Meissonier, largely self-taught, established his reputation in the 1840s as a painter of small-scale genre scenes rendered in meticulous detail. An 1864 history painting, "1814, the Campaign of France" (Musée d'Orsay, Paris), signaled the artist's new interest in epic Napoleonic subjects. Countering that image of Napoleon in defeat, "1807, Friedland," Meissonier's largest and most ambitious painting, evokes one of the emperor's greatest victories. These two paintings were the only realized works in a projected cycle of five episodes in the life of Napoleon.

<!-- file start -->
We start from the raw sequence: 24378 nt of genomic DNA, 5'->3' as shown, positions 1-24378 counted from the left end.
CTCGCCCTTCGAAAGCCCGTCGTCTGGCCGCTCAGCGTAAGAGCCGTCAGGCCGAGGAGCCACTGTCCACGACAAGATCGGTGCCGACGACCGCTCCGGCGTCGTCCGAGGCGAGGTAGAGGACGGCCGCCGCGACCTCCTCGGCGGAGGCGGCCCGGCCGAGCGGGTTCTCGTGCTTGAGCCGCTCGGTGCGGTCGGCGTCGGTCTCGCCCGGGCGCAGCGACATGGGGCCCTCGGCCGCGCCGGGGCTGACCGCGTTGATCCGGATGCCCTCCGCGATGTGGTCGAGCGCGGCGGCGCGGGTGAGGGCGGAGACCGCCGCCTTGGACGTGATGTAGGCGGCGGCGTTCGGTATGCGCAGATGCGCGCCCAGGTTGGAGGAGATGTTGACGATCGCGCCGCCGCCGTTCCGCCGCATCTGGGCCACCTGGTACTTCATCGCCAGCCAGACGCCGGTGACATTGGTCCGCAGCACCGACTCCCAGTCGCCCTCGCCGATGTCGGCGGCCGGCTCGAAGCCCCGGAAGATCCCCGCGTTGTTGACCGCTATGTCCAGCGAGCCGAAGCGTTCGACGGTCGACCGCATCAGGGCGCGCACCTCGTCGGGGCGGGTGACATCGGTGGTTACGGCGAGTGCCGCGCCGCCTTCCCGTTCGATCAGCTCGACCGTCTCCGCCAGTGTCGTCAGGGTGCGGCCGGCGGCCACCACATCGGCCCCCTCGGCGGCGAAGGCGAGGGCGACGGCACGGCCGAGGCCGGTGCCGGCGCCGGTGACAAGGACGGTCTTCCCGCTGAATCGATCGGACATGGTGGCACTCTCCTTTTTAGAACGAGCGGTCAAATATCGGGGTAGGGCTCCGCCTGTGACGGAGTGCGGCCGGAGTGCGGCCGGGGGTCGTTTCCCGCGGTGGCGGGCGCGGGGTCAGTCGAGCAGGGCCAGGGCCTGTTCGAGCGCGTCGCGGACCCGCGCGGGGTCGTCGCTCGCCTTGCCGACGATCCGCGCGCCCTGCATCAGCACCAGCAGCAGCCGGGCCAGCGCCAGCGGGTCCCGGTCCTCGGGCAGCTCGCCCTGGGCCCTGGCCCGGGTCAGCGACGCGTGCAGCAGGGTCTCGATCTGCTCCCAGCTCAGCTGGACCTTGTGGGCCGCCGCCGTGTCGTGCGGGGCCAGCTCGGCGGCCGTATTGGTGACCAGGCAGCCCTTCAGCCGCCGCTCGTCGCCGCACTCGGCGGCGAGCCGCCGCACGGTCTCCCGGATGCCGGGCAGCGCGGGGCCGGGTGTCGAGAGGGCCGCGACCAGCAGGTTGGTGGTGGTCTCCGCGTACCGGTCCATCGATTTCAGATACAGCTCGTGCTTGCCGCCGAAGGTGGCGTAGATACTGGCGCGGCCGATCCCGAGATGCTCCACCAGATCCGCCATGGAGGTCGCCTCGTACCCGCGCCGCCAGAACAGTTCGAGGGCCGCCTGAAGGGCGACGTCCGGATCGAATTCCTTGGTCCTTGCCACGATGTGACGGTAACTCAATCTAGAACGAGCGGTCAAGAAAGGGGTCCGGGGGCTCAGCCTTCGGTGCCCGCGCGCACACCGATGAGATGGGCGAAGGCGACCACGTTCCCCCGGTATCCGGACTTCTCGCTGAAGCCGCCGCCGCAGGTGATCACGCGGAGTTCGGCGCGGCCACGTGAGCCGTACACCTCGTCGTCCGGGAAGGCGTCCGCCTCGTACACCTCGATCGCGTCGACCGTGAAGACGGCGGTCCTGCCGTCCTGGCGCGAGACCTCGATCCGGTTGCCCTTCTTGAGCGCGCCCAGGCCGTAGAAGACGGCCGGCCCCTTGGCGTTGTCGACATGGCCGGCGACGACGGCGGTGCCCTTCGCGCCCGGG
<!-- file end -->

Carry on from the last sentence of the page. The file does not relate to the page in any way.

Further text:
"1807, Friedland" gained notoriety in 1876 when the American department store magnate Alexander T. Stewart (1803–1876) purchased it from the artist, sight unseen, for an astronomical sum. Judge Henry Hilton acquired the work at Stewart's estate sale and in 1887 bequeathed it to the Metropolitan Museum.